Earnings season is normally a big time for the stock market, but these days investors have bigger fish to fry.
Companies including Apple (AAPL), Microsoft (MSFT) and Tesla (TSLA) barely moved after issuing quarterly results. Each beat estimates on both the top and bottom lines, but offered few major surprises. Other companies like American Airlines (AAL), Coca-Cola (KO) and Merck (MRK) rallied briefly on strong numbers but soon faded.
An unprecedented and baffling macro environment is driving the uncertainty. The first issue is the Federal Reserve, which needs to tighten monetary policy from the super-accommodative levels of 2020’s coronavirus pandemic. Interest rates are still near the lowest levels in history despite inflation running at 40-year highs. How quickly will they hike interest rates? How much might inflation moderate on its own, especially as the economy returns to normal? Investors have few guideposts to follow in the process, only increasing their confusion.
Russia’s invasion of Ukraine is the second major issue. It’s worsened inflation by boosting the price of commodities like crude oil, grains and metals. It’s also disrupted supply chains and created the risk of a European recession. The situation could get even worse if Brussels boycotts Russian crude oil, prompting Moscow to retaliate by cutting off natural-gas shipments. But will the worst-case scenario actually play out?
Then you have China’s strict coronavirus lockdowns, which create the risk of more supply-chain problems. But it’s also not clear how long the restrictions will last or how severe they will be.
Investors have responded to these three questions with extreme levels of caution. They’ve essentially “gone on strike” and refused to buy until more clarity emerges. Such paralysis often corresponds to political uncertainties like the 2019 trade war with China or the 2020 Presidential election. “Relief rallies” followed those earlier moments as money comes off the sidelines. Investors may expect a similar reaction if the current uncertainty begins to lift.
Meta’s Big Jump
Meta Platforms (FB) entered earnings season under a cloud of negativity, down more than 50 percent from last year’s high. The parent of Facebook and Instagram did better than feared, with traffic unexpectedly inching higher. Earnings also beat forecasts as the company squeezed more advertising dollars out of users. The stock ripped 18 percent, its biggest one-day gain in almost a decade.
Netflix (NFLX) was just the opposite. It began earnings season 50 percent below last year’s highs, and proceeded to drop another 40 percent after losing more than 200,000 subscribers. CEO Reed Hastings also announced plans to charge users more for sharing passwords.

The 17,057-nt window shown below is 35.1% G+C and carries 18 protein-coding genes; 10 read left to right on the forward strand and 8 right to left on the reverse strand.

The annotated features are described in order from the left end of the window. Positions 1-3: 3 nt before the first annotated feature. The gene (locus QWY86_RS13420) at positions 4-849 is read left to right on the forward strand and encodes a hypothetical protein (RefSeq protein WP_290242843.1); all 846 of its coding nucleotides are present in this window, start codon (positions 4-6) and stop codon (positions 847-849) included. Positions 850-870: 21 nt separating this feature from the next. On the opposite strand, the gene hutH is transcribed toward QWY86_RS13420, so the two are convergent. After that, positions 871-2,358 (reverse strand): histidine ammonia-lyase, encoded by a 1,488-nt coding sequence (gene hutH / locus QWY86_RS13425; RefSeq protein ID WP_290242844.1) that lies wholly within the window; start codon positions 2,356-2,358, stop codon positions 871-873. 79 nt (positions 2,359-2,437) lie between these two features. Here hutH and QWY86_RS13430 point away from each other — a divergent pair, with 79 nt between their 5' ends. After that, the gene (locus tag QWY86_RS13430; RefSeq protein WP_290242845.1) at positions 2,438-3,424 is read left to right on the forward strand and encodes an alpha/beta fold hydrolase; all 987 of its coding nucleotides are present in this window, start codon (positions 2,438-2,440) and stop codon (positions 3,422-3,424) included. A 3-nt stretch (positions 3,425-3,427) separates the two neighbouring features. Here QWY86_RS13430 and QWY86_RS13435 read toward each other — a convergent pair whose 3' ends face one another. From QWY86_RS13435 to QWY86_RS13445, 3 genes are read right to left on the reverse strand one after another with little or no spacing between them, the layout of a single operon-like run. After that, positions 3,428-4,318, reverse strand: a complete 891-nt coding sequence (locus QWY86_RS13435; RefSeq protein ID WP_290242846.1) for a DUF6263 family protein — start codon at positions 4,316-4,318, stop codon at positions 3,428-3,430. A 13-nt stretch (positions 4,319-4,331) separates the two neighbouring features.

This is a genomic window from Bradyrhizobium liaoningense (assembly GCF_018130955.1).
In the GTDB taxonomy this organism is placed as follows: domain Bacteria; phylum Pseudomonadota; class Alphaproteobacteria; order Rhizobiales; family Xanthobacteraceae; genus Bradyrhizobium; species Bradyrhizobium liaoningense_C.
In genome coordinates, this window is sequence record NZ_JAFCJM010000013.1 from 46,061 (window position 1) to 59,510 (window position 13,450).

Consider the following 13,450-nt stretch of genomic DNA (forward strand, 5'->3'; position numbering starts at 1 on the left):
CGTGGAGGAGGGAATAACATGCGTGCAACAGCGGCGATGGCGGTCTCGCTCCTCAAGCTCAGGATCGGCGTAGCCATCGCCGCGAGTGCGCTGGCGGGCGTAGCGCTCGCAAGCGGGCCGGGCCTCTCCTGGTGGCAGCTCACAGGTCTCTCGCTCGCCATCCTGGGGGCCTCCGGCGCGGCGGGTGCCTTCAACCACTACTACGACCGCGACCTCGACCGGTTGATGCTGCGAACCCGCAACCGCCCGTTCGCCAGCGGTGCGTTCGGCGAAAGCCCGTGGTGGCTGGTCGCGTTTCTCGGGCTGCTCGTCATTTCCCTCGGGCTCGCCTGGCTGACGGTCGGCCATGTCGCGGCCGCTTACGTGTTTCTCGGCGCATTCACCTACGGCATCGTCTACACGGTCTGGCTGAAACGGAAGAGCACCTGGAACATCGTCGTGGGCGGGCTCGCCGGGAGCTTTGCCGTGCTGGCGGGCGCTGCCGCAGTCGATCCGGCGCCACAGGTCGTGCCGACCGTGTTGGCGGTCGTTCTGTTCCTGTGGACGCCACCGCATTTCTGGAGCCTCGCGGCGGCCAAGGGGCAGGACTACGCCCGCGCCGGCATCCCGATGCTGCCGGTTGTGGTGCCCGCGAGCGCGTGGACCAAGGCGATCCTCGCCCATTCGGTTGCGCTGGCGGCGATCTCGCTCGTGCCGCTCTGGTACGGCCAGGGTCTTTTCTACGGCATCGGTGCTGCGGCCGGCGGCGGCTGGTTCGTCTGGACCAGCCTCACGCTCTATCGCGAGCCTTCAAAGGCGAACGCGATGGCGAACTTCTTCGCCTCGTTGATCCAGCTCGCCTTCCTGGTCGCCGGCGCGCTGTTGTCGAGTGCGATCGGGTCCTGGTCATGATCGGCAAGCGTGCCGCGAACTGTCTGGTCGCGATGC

So why did the two stocks react so differently to their results? One reason is that FB has leeway to boost profits by cutting costs. (CEO Mark Zuckerberg plans to lower spending by 3 percent.) The company also stands to benefit if advertising recovers.
NFLX, on the other hand, may have reached a point of market saturation after years of steady growth. Competition has only increased from services like Disney+. It also has fewer options to boost results — especially because its revenue comes from subscribers rather than advertisers.
Like NFLX, Amazon.com (AMZN) was one of the first big Nasdaq stocks to break out two years ago as coronavirus drove remote business. And like NFLX, many of its gains are now reversing as growth slows. Earnings missed estimates as retailing margins collapsed, and revenue guidance for the second quarter was more than 5 percent below consensus. Its up-and-coming advertising business came up short, as well.
One of the company’s main challenges is a higher cost structure after building more warehouses during the pandemic.
International Business Machines (IBM), on the other hand, showed signs of evolving in more of a direction that investors like. The 110-year old tech company reported better-than-expected results for the second straight quarter and has completed the spinoff of its infrastructure unit as Kyndryl (KD). That could let management focus on faster-growing software products like Red Hat. It also helps transform IBM into more of a cloud-computing stock with the potential for multiple expansion.
Advanced Micro Devices (AMD) beat consensus estimates last night on the top and bottom lines. CEO Lisa Su said the chipmaker gained further market share in the PC business and continues to benefit from the growth of datacenters and gaming. Qualcomm (QCOM) beat across the board and issued strong guidance. The company, once reliant on smart phones, is increasing exposure to cars and web-connected devices.
Semiconductors have struggled lately amid economic worries and supply-chain issues. However, they’ve been one of the strongest industry groups in recent several years as usage continues to grow. Investors may view them as a “go-to” industry if they believe things are returning to normal.
Mattel (MAT) also stood out this earnings season as merchants restocked items like Barbie and Hot Wheels. It was the second straight quarter that the toymaker beat estimates, helping lift its stock to a five-year high.
One final company that jumped to new highs on results was Paychex (PAYX), which provides payroll and human-resource services to small businesses. PAYX grew during the pandemic by processing employee retention credits under the CARES act, and has now beaten estimates and raised guidance for the third straight quarter.
In conclusion, investors mostly shrugged off the latest quarterly numbers because they remain obsessed with macro risks like the Fed and Ukraine. Some former leaders like NFLX and AMZN had significant drops. But other former laggards like IBM and MAT showed signs of bigger turnarounds.